Yes, mud would soon trash 70% of the seafloor of the world.[iii] Mud would soon cover, bury, and soil the seabed’s pure and virginal face. Mud would soon be one of the most important forms of waste in the history of the cosmos. Mud would soon be one of the biggest makers of change.

The bacterial rapists would turn raw rock into mud flats that would eventually be six feet deep.[iv] They would make so many layers of abandoned housing and sewage that eventually the pileup would despoil and re-create even the environment’s geology. The multilayered garbage heaps would compact and make new kinds of rock—chert. Or the striped structures known as zebra rock.[v] Not to mention the stone that the geologist, sedimentologist, and editor of the Journal of Paleontology Brian Pratt calls “microbial biolithics” with “lufa-like structures of calcified microbial filaments”.”[vi]

The undersea microbes raping the purity of the early oceans’ bottoms would even make limestone, and that limestone would submerge beneath the seabed, heat, liquefy, and become the next asthenosphere, the next fluid base of liquid rock on which new tectonic plates would ride.[vii] From dust to dust and from rock to rock—but not really. From rock to mud. And the difference would be huge.

What is going on here?  Why all this despoliation, exploitation, desecration, and rape?  Why all of this Franken-plunder?  Why all this garbage?  Why this litter on an orbiting gravel pile that is still virginal and new?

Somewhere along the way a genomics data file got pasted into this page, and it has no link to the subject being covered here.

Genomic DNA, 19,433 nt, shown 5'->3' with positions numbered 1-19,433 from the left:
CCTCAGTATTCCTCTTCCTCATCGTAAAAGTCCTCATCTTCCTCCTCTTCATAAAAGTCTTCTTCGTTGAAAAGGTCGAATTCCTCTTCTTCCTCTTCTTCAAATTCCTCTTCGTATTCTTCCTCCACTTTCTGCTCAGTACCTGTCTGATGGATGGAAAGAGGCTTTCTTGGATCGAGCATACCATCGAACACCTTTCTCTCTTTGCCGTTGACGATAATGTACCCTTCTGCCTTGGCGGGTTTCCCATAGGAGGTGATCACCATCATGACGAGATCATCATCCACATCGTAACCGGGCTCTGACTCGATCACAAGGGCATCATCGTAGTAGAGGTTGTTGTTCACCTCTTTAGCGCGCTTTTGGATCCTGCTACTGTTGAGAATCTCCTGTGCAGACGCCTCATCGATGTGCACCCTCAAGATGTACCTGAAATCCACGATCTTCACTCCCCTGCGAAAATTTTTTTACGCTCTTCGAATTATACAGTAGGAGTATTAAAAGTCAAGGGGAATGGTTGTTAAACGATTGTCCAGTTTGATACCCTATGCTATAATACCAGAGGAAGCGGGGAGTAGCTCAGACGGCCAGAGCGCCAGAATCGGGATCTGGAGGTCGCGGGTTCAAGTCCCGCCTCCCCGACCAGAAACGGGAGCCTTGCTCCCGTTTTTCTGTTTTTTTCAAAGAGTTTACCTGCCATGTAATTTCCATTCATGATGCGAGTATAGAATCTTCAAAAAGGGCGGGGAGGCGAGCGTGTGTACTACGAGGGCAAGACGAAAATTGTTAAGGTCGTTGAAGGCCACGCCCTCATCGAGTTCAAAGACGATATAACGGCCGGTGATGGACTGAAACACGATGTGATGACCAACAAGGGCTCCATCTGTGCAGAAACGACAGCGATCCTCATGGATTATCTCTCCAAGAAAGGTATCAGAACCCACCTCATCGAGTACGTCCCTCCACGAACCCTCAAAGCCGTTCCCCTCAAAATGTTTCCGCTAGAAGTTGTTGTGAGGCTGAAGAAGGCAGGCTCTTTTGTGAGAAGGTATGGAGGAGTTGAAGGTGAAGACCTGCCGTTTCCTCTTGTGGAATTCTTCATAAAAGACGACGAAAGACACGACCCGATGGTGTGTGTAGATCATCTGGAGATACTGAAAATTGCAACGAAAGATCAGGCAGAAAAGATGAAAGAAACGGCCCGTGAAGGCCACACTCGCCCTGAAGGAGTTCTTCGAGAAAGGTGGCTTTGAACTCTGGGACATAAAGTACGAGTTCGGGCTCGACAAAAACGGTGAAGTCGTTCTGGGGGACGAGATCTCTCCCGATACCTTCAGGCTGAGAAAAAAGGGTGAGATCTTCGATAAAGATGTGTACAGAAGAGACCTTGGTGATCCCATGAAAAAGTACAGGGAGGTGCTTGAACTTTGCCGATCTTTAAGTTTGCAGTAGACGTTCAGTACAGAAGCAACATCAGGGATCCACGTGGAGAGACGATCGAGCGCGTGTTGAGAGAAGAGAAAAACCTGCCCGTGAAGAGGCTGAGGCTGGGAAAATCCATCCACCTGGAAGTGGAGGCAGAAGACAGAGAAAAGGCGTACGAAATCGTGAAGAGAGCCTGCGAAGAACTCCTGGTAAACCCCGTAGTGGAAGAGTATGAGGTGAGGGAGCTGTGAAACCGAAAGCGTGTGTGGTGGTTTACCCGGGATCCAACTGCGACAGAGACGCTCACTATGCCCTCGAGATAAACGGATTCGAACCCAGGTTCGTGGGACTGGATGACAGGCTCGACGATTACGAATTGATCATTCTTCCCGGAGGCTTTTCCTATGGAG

Life was on a growth binge.  Life was expanding from a teaspoonful to a handful, from a handful to a truckload, and from a truckload to a mountain or two.  Of what?  Of something that blows apart the previous rules.  Of something  improbable.  Of something utterly impossible.   Molecule teams with persistence, hunger, and audacity.  Molecule teams with factory-like capacities.  Molecule teams hell bent on manic mass production. Molecule teams indifferent to the existing “harmony.”  Molecule teams insistent on remaking their environment utterly.  Narcissistic molecule teams, molecule teams obsessed with grabbing material stuff, “consuming” it, and making more copies of, guess what, themselves.   The molecule teams of cells and DNA.

 Those molecule teams were expanding a public works project.  They were growing a global infrastructure, a collaborative initiative advanced by the efforts of every cell and colony.  They were growing a new cloak that would recostume an insecure and tempestuous gravity pile circling the core of a mid-sized[viii] fireball, a mid-sized sun.  They were growing a coat that with persistence would eventually swaddle and swathe the baldness of this gravity ball’s naked stone.  They were growing the garment that would soon cushion this planet’s seizures of catastrophe.  These molecule teams were growing something this solar system had never seen before—a biosphere.   They were making nature into something that nature had never been. They were turning an orbiting slag heap green.

 To see how, let’s go back to mud.  Remember, mud was a toxic pollutant.  It was the ultimate scar of consumerist and materialist  desecration.  It was waste.  It was refuse.  It was sewage and garbage.  It was dirty. It soiled the virginal landscape. Hence another of mud’s names: soil.  Yet mud would be the substance from which all that we call nature would arise.  Mud would be the material that would give this planet its name.

Yes, pillaging microbes made the very soil in which others would thrive. Littering microbes turned a planet of catastrophe into something new. They turned a mashing, crashing, angry, twitching ball of barren stone into the beginnings of a rock that today is named after its coat of trash, its muck, its garbage, its sewage, its litter, its dirt, its filth, its materialist, consumerist waste–its mud.  The sewage and ruins of microbial plunderers would be called earth.